Albien did not hesitate to see if there were more British around to follow that order; he just turned and ran with as much gusto as his crippled legs could muster up. He hadn’t crossed much distance when a musket ball cut through the air past his head and splinted the corner of a nearby house. With that, he turned into a nearby alley and began zigzagging through the streets, taking every unusual path he was able to. He wasn’t taking note of where he was heading, only that he was moving away from the British troops. If he had made note of his surroundings, he would’ve noticed that he had paused to catch his breath not far from where he initially found the naked body. However, he had not made note and had ended up a mere three houses over.

By this point in time, a sizable crowd had gathered at the scene and though many of the people were simply trying to catch a glimpse of the body, some were hunting about their surroundings for anything out of the ordinary; any sort of clue that may lead them to the murderer. Anything out of the ordinary. The crowd knew a man had been killed in a horrific and vile manner. The crowd knew that Albien was seen with the body. The crowd knew that Albien had become a scavenger and that he ran when confronted at the body. What the crowd did not know was that Redcoats were about to storm their village.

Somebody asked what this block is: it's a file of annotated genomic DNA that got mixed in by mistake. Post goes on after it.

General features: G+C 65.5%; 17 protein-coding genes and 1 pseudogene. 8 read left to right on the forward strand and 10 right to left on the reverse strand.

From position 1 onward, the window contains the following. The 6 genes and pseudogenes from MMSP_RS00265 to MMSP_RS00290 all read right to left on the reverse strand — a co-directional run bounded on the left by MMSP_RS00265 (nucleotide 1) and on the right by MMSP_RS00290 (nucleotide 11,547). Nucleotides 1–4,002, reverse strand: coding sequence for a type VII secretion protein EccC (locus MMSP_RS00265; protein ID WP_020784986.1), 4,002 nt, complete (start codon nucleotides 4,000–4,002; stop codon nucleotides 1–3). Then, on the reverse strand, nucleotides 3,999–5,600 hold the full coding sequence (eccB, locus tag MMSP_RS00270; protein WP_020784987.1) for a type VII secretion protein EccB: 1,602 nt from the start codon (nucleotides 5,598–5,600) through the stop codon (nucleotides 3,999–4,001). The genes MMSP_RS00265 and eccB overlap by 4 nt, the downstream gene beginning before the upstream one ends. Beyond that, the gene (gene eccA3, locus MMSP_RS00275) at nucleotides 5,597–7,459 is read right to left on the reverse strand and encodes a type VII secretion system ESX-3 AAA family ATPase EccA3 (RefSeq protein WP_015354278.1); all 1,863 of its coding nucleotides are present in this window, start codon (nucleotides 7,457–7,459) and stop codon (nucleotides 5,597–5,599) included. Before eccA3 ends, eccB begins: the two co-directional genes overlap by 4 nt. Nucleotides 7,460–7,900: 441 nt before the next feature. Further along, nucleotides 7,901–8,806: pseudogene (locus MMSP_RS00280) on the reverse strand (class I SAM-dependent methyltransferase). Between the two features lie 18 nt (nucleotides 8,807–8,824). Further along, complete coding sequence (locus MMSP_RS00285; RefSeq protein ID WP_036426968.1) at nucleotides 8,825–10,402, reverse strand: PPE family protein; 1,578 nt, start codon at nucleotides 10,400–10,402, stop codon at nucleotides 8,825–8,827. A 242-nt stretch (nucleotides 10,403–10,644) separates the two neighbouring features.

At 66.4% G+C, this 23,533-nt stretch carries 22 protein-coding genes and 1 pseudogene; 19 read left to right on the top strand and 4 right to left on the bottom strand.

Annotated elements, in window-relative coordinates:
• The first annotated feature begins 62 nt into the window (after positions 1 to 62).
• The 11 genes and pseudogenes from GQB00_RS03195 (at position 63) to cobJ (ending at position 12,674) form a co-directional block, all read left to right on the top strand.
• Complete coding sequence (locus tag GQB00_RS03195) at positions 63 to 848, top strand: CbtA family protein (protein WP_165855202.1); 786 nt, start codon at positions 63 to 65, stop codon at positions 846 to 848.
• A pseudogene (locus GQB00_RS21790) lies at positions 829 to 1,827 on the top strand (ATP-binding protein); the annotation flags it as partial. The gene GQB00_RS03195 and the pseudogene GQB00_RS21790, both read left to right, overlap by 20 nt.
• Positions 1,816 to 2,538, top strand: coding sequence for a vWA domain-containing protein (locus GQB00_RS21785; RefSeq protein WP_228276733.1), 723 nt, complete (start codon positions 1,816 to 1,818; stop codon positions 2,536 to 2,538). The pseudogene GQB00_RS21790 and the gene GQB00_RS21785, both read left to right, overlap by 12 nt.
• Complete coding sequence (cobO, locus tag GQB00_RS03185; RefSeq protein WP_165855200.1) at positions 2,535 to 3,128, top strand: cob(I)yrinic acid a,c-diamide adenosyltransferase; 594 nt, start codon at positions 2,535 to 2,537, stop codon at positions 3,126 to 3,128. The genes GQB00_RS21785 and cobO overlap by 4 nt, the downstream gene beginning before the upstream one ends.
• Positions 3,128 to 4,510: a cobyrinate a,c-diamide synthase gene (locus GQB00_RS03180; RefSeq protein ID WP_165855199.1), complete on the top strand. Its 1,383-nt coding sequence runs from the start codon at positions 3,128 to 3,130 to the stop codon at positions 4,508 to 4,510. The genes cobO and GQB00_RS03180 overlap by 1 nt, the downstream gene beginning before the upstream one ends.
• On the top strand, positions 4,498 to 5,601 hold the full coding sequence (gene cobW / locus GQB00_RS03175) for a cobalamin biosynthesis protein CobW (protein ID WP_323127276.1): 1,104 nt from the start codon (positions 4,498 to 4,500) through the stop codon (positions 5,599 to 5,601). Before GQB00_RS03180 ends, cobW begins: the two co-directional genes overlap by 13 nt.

“Hey! It’s him!” a voice shouted.

Albien looked up to see a towns-person pointing in his direction. It quickly went from one towns-person to many and the many began marching to his direction. He ran, and they ran after him. Despite his crippled physique, Albien knew the streets of this town better than anyone and with a little luck, he was sure he could lose them. He wasn’t, however, sure he’d be able to return home.